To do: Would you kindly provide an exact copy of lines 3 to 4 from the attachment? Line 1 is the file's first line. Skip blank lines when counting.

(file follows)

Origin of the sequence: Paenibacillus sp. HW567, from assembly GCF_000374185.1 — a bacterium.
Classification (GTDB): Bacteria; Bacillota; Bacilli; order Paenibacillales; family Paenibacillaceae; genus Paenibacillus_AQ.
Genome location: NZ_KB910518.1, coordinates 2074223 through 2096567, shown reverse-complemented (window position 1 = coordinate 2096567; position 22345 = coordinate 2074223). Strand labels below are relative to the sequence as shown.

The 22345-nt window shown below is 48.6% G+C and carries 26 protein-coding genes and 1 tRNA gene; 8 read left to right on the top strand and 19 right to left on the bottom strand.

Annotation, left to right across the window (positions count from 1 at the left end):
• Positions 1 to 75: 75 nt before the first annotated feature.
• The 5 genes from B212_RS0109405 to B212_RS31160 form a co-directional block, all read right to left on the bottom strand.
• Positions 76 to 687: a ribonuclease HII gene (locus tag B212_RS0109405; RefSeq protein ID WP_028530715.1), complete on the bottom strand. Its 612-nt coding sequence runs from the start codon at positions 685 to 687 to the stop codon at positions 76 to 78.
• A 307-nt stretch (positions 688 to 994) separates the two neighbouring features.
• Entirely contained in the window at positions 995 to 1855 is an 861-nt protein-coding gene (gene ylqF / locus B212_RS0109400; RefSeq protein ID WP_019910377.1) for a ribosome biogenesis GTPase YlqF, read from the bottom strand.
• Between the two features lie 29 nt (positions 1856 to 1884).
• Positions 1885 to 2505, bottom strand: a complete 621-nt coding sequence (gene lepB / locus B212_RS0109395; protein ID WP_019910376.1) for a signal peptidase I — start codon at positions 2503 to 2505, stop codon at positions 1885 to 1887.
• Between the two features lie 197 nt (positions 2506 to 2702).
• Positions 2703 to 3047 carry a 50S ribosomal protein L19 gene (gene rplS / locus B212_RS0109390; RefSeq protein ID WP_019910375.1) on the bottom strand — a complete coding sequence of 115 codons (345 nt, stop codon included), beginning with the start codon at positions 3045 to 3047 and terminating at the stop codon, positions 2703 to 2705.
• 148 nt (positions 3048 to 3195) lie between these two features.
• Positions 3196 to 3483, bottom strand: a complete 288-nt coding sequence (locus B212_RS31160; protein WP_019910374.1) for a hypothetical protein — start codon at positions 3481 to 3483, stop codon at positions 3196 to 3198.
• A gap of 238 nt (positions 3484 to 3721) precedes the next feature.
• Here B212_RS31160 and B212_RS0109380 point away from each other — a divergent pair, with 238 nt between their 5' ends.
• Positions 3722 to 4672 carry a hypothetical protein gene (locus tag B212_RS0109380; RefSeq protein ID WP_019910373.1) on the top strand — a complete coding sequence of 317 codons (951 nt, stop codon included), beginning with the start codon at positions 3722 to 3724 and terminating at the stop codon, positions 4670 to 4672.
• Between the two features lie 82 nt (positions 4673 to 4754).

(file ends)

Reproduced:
Genome location: NZ_KB910518.1, coordinates 2074223 through 2096567, shown reverse-complemented (window position 1 = coordinate 2096567; position 22345 = coordinate 2074223). Strand labels below are relative to the sequence as shown.

The 22345-nt window shown below is 48.6% G+C and carries 26 protein-coding genes and 1 tRNA gene; 8 read left to right on the top strand and 19 right to left on the bottom strand.